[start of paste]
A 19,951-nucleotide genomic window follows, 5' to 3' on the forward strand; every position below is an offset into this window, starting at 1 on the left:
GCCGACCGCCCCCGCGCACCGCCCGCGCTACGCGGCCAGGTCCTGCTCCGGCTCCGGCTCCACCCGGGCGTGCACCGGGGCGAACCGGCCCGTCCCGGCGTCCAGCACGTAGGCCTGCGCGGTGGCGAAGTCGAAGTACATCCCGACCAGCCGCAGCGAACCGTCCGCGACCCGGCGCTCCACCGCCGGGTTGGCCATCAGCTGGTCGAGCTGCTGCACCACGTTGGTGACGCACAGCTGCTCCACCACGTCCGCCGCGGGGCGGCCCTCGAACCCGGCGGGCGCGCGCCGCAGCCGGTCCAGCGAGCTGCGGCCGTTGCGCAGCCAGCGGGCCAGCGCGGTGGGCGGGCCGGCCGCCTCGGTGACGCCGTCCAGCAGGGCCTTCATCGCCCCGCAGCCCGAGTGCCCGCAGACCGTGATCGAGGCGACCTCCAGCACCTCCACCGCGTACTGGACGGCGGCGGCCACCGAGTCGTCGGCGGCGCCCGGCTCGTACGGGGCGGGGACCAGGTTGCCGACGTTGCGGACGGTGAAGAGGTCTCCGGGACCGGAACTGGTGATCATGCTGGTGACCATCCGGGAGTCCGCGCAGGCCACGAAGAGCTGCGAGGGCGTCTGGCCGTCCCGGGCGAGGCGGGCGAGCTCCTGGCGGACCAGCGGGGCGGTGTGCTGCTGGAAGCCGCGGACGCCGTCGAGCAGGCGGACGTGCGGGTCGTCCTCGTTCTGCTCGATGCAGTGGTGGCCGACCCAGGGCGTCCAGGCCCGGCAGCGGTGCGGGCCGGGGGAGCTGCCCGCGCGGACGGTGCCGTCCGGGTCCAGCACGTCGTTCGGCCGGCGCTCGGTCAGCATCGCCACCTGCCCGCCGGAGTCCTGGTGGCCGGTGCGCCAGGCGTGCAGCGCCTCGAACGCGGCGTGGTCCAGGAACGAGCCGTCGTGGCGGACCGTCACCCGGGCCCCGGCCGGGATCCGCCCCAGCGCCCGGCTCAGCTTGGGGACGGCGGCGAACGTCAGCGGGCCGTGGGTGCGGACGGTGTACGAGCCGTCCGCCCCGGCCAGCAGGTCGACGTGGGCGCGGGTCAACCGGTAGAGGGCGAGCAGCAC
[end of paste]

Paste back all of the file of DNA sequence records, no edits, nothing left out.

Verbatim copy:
A 19,951-nucleotide genomic window follows, 5' to 3' on the forward strand; every position below is an offset into this window, starting at 1 on the left:
GCCGACCGCCCCCGCGCACCGCCCGCGCTACGCGGCCAGGTCCTGCTCCGGCTCCGGCTCCACCCGGGCGTGCACCGGGGCGAACCGGCCCGTCCCGGCGTCCAGCACGTAGGCCTGCGCGGTGGCGAAGTCGAAGTACATCCCGACCAGCCGCAGCGAACCGTCCGCGACCCGGCGCTCCACCGCCGGGTTGGCCATCAGCTGGTCGAGCTGCTGCACCACGTTGGTGACGCACAGCTGCTCCACCACGTCCGCCGCGGGGCGGCCCTCGAACCCGGCGGGCGCGCGCCGCAGCCGGTCCAGCGAGCTGCGGCCGTTGCGCAGCCAGCGGGCCAGCGCGGTGGGCGGGCCGGCCGCCTCGGTGACGCCGTCCAGCAGGGCCTTCATCGCCCCGCAGCCCGAGTGCCCGCAGACCGTGATCGAGGCGACCTCCAGCACCTCCACCGCGTACTGGACGGCGGCGGCCACCGAGTCGTCGGCGGCGCCCGGCTCGTACGGGGCGGGGACCAGGTTGCCGACGTTGCGGACGGTGAAGAGGTCTCCGGGACCGGAACTGGTGATCATGCTGGTGACCATCCGGGAGTCCGCGCAGGCCACGAAGAGCTGCGAGGGCGTCTGGCCGTCCCGGGCGAGGCGGGCGAGCTCCTGGCGGACCAGCGGGGCGGTGTGCTGCTGGAAGCCGCGGACGCCGTCGAGCAGGCGGACGTGCGGGTCGTCCTCGTTCTGCTCGATGCAGTGGTGGCCGACCCAGGGCGTCCAGGCCCGGCAGCGGTGCGGGCCGGGGGAGCTGCCCGCGCGGACGGTGCCGTCCGGGTCCAGCACGTCGTTCGGCCGGCGCTCGGTCAGCATCGCCACCTGCCCGCCGGAGTCCTGGTGGCCGGTGCGCCAGGCGTGCAGCGCCTCGAACGCGGCGTGGTCCAGGAACGAGCCGTCGTGGCGGACCGTCACCCGGGCCCCGGCCGGGATCCGCCCCAGCGCCCGGCTCAGCTTGGGGACGGCGGCGAACGTCAGCGGGCCGTGGGTGCGGACGGTGTACGAGCCGTCCGCCCCGGCCAGCAGGTCGACGTGGGCGCGGGTCAACCGGTAGAGGGCGAGCAGCAC